Interesting.  I was finding that YouTube was working well, but I think who ever commented about cached content was right.  Sid the Science Kid and Deigo are fine, but we switched to Bob the builder and all it did was buffer, so clearly we're some way away from being to open the tap on YouTube on the TV.






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  Reply # 553503 4-Dec-2011 14:46
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mattbush: If I was CEO of TCL I would have pulled the plug on this weekend now, apologized to affected customers and sacked whomever decided to try this marketing ploy out.


I very much doubt the CEO will be standing down over this issue.






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  Reply # 553505 4-Dec-2011 14:50
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sbiddle:It's clear that international transit is?saturated and this will be affecting everybody. Due to the completely different architctures of the networks congestion on DOCSIS and DSL platforms will occur at different points.

You're correct that my explanation doesn't explain your issue - because you're not on DSL. The issue for you won't be a backhaul one either however, it will likely be saturation of the handover link(s) between the Chorus and TCL networks.



That might well be TCL's main takeaway from this exercise. Now give all users say 300GB/month and see if the patterns are the same would be an interesting exercise. I suspect that international bandwidth would be able to cope since all the traffic would not be concentrated into one weekend.

I suggest 300GB as a number that balances TCL's cost versus the bandwidth hungry users who need lots of content each month. I suspect even with streaming video on a regular basis I could live inside that limit.




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  Reply # 553511 4-Dec-2011 15:06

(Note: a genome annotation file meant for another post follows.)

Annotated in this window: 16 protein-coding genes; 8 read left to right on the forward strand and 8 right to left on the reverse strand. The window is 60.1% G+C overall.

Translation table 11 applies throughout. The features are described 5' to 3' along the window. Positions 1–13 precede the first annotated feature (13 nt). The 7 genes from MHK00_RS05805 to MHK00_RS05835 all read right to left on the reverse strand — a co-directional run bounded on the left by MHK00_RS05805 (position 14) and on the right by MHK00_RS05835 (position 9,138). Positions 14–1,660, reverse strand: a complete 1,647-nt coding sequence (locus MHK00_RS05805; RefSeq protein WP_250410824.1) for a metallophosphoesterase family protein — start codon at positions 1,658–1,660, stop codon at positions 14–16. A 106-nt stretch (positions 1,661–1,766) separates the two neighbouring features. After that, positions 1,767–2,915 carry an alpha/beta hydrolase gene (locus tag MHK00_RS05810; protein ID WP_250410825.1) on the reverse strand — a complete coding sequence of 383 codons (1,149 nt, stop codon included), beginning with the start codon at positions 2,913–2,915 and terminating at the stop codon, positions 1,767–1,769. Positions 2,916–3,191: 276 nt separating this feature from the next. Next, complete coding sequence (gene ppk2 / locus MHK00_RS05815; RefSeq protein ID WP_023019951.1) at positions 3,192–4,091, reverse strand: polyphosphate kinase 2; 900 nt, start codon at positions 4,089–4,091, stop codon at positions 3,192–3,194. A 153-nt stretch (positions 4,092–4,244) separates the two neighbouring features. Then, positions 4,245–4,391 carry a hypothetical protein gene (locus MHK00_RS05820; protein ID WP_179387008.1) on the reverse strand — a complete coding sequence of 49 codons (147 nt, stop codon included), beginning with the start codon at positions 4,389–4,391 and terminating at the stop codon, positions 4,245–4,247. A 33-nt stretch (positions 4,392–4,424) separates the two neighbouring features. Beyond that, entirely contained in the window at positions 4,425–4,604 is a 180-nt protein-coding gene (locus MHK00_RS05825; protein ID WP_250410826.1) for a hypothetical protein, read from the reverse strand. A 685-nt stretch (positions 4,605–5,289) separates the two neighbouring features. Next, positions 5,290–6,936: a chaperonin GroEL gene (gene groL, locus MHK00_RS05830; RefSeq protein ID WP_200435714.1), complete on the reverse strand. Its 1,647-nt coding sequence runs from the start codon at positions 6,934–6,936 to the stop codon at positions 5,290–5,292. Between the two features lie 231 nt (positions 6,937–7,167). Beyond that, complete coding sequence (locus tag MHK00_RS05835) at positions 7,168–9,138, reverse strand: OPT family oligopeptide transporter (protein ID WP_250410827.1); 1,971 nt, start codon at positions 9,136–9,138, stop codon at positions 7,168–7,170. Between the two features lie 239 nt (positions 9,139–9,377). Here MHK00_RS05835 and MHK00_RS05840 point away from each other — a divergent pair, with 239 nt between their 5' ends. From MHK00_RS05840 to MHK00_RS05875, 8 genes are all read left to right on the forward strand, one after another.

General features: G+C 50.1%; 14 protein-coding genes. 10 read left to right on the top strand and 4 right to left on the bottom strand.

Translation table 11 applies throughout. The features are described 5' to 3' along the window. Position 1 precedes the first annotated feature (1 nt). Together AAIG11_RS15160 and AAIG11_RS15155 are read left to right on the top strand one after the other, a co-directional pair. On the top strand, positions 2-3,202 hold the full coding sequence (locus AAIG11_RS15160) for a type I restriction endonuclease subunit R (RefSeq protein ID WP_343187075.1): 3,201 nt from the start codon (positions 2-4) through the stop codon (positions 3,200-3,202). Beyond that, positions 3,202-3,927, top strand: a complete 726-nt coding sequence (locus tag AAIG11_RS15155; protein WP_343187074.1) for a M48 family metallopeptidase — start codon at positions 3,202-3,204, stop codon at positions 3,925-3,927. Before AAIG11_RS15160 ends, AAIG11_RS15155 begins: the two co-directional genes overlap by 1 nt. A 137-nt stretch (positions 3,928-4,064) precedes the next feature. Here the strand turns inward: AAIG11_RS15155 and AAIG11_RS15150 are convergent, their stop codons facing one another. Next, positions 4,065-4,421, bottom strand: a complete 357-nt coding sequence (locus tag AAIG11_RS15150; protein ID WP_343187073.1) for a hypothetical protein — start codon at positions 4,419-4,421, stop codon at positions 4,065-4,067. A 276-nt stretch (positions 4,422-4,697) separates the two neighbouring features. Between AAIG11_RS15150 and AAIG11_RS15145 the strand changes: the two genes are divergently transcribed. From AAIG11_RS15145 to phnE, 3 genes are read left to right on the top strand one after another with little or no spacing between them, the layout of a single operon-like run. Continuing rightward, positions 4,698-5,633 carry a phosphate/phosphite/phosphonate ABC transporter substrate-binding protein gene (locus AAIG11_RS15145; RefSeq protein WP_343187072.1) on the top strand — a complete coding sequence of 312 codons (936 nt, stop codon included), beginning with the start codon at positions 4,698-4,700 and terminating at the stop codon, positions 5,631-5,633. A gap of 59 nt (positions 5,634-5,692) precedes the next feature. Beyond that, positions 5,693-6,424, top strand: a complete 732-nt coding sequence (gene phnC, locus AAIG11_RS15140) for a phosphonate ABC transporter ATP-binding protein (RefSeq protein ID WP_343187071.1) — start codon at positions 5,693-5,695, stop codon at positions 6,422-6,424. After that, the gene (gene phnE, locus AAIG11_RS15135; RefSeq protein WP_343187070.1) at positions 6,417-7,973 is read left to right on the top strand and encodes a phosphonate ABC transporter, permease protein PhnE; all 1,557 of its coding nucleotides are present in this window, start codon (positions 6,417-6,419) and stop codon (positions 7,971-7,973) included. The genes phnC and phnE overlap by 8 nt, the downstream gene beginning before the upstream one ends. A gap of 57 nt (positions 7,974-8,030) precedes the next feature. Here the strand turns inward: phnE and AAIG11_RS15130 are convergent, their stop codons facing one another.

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Teeps:  But you also said that people had painted TC as "callous, outrageous, moronic, illegal gits" and only gave an example of one of those words.

I dont know of the legality, but do you think it is right for a company to effectively take away a service that someone has paid for to provide a service to others? If you went into a coffee shop and paid for a coffee and was just about to drink it and someone else came in and the owner gave your coffee to another customer who only bought a biscotti and left you with only the spillage left on the table to lick up would you think that is fair and legal? I wouldn't!


Fair and legal are very interesting questions here.  My casual observation is that there is little regulation that covers this sort of thing.

My take on Telstra is that it's a business that was build by just buying up a bunch of our small providers and consolidating them into one.

We built those providers with our customer for a range of reasons.  As the providers have consolidated some, many(?) of those reasons for given our patron have gone.  This isn't a new thing in the net space.

The 'new company' needs a number of customers to operate within within it's cost model of investment, so clearly Telstra are looking around to see where they can pull more customers from and wanting to step up with an offering that will pull those customers from where they are.

They also want to retain customers from jumping ship.